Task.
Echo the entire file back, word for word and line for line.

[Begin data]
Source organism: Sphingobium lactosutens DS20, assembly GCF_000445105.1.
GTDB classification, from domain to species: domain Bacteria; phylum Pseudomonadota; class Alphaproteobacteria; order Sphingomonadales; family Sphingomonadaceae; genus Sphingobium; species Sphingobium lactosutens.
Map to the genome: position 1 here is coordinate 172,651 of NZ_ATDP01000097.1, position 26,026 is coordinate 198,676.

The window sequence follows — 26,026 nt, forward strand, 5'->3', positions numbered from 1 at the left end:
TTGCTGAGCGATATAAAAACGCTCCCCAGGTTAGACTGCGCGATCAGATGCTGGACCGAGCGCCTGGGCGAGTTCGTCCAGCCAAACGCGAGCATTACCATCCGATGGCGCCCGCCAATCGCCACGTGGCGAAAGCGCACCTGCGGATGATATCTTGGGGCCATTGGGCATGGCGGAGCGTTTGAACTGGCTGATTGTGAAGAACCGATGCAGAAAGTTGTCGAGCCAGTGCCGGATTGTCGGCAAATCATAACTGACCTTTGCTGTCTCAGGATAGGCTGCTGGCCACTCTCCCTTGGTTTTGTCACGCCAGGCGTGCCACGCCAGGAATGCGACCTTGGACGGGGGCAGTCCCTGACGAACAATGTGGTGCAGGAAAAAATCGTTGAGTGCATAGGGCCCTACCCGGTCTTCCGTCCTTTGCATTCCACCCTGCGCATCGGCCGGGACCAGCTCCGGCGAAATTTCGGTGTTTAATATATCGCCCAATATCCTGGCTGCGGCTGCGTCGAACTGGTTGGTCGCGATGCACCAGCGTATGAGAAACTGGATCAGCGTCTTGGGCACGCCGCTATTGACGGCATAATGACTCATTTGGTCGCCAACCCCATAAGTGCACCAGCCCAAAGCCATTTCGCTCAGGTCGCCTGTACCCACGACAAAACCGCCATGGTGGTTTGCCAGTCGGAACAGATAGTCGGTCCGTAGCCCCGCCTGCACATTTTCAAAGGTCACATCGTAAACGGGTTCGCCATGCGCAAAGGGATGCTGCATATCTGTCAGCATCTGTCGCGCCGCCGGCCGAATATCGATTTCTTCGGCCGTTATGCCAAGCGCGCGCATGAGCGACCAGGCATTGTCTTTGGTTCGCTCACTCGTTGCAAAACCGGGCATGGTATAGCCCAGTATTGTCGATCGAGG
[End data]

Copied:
Source organism: Sphingobium lactosutens DS20, assembly GCF_000445105.1.
GTDB classification, from domain to species: domain Bacteria; phylum Pseudomonadota; class Alphaproteobacteria; order Sphingomonadales; family Sphingomonadaceae; genus Sphingobium; species Sphingobium lactosutens.
Map to the genome: position 1 here is coordinate 172,651 of NZ_ATDP01000097.1, position 26,026 is coordinate 198,676.

The window sequence follows — 26,026 nt, forward strand, 5'->3', positions numbered from 1 at the left end:
TTGCTGAGCGATATAAAAACGCTCCCCAGGTTAGACTGCGCGATCAGATGCTGGACCGAGCGCCTGGGCGAGTTCGTCCAGCCAAACGCGAGCATTACCATCCGATGGCGCCCGCCAATCGCCACGTGGCGAAAGCGCACCTGCGGATGATATCTTGGGGCCATTGGGCATGGCGGAGCGTTTGAACTGGCTGATTGTGAAGAACCGATGCAGAAAGTTGTCGAGCCAGTGCCGGATTGTCGGCAAATCATAACTGACCTTTGCTGTCTCAGGATAGGCTGCTGGCCACTCTCCCTTGGTTTTGTCACGCCAGGCGTGCCACGCCAGGAATGCGACCTTGGACGGGGGCAGTCCCTGACGAACAATGTGGTGCAGGAAAAAATCGTTGAGTGCATAGGGCCCTACCCGGTCTTCCGTCCTTTGCATTCCACCCTGCGCATCGGCCGGGACCAGCTCCGGCGAAATTTCGGTGTTTAATATATCGCCCAATATCCTGGCTGCGGCTGCGTCGAACTGGTTGGTCGCGATGCACCAGCGTATGAGAAACTGGATCAGCGTCTTGGGCACGCCGCTATTGACGGCATAATGACTCATTTGGTCGCCAACCCCATAAGTGCACCAGCCCAAAGCCATTTCGCTCAGGTCGCCTGTACCCACGACAAAACCGCCATGGTGGTTTGCCAGTCGGAACAGATAGTCGGTCCGTAGCCCCGCCTGCACATTTTCAAAGGTCACATCGTAAACGGGTTCGCCATGCGCAAAGGGATGCTGCATATCTGTCAGCATCTGTCGCGCCGCCGGCCGAATATCGATTTCTTCGGCCGTTATGCCAAGCGCGCGCATGAGCGACCAGGCATTGTCTTTGGTTCGCTCACTCGTTGCAAAACCGGGCATGGTATAGCCCAGTATTGTCGATCGAGG